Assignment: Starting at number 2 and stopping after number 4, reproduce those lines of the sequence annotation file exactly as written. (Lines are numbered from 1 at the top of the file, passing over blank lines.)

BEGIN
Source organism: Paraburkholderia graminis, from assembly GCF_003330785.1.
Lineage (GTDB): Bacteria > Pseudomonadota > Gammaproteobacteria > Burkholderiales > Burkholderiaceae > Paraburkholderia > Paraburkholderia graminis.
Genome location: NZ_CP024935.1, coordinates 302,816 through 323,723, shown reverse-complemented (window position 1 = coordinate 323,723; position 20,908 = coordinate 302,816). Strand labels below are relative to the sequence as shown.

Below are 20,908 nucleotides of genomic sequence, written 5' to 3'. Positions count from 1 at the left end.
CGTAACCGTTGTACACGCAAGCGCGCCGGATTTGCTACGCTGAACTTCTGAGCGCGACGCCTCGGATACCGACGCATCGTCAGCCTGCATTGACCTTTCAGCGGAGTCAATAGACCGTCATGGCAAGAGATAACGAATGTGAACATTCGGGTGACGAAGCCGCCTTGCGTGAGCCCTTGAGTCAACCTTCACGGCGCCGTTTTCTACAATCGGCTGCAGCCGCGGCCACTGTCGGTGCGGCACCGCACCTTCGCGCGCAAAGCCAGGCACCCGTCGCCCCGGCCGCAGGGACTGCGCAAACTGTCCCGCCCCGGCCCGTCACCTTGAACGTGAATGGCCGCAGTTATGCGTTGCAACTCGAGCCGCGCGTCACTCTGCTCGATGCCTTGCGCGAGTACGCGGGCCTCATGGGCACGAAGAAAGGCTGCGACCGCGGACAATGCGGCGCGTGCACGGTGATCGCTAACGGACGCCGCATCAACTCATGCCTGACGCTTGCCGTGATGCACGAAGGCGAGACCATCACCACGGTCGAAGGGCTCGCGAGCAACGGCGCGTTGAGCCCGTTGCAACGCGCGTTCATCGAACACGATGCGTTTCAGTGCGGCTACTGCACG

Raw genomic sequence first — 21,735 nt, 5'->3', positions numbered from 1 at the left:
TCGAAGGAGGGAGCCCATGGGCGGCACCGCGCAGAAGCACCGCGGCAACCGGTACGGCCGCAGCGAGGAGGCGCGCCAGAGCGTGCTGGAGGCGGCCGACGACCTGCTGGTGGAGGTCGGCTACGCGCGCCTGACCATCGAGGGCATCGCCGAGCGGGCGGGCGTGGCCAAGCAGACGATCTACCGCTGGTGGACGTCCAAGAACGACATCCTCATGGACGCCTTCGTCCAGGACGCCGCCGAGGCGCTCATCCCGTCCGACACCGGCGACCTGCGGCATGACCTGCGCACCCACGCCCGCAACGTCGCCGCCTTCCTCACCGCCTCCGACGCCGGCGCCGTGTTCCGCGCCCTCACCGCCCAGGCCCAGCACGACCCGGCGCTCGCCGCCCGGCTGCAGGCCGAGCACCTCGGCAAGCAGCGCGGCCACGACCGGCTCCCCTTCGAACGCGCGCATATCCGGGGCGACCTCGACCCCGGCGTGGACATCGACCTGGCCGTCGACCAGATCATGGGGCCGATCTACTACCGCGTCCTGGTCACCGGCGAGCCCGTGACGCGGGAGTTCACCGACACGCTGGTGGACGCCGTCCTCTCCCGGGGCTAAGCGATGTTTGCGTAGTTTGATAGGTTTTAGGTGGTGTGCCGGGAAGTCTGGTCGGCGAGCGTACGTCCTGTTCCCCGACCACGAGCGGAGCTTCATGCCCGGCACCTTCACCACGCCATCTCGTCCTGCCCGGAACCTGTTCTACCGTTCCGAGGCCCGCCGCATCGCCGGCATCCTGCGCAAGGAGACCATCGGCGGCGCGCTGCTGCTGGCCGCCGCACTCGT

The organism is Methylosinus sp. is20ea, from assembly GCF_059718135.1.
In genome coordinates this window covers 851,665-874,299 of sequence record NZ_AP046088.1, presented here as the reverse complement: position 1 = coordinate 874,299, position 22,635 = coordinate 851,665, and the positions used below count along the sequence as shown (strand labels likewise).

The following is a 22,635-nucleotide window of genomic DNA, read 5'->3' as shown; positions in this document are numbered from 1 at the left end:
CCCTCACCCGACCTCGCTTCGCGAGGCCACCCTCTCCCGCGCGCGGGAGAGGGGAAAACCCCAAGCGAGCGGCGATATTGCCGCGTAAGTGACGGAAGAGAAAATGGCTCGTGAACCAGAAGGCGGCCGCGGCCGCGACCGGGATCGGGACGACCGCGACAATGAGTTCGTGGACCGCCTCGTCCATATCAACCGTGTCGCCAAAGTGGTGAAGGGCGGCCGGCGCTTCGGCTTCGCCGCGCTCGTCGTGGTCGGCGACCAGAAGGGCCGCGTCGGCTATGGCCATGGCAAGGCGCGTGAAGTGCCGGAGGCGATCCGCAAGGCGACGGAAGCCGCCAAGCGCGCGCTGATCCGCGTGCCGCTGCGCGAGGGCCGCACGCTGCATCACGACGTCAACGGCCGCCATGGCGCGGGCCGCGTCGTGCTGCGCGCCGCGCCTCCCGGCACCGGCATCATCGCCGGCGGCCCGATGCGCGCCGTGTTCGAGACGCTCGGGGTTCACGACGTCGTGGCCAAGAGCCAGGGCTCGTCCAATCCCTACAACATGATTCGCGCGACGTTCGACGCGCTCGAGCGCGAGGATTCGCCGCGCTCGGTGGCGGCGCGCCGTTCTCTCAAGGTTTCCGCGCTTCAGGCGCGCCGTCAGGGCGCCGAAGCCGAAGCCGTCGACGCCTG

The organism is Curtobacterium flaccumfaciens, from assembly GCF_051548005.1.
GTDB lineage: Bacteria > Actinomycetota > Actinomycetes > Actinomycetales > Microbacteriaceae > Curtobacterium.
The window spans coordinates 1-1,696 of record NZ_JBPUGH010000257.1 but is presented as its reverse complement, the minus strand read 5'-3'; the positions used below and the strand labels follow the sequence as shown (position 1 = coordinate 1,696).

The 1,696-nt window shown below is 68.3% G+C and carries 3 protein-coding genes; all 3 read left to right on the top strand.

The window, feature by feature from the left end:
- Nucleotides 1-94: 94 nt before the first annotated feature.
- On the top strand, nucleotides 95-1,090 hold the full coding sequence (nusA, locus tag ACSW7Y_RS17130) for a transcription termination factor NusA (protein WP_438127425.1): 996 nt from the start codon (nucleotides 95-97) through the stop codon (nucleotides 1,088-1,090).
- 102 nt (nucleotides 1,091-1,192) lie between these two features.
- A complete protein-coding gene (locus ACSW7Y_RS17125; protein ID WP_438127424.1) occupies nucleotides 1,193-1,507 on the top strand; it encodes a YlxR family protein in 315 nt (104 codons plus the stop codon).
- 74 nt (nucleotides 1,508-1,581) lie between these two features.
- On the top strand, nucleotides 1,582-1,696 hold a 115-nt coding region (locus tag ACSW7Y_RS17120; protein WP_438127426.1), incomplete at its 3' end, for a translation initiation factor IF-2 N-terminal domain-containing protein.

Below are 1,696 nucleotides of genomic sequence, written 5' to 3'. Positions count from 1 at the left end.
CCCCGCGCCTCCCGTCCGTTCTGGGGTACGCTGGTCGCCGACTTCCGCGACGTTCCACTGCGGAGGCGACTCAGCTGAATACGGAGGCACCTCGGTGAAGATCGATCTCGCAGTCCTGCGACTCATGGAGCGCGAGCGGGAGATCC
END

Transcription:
Lineage (GTDB): Bacteria > Pseudomonadota > Gammaproteobacteria > Burkholderiales > Burkholderiaceae > Paraburkholderia > Paraburkholderia graminis.
Genome location: NZ_CP024935.1, coordinates 302,816 through 323,723, shown reverse-complemented (window position 1 = coordinate 323,723; position 20,908 = coordinate 302,816). Strand labels below are relative to the sequence as shown.

Below are 20,908 nucleotides of genomic sequence, written 5' to 3'. Positions count from 1 at the left end.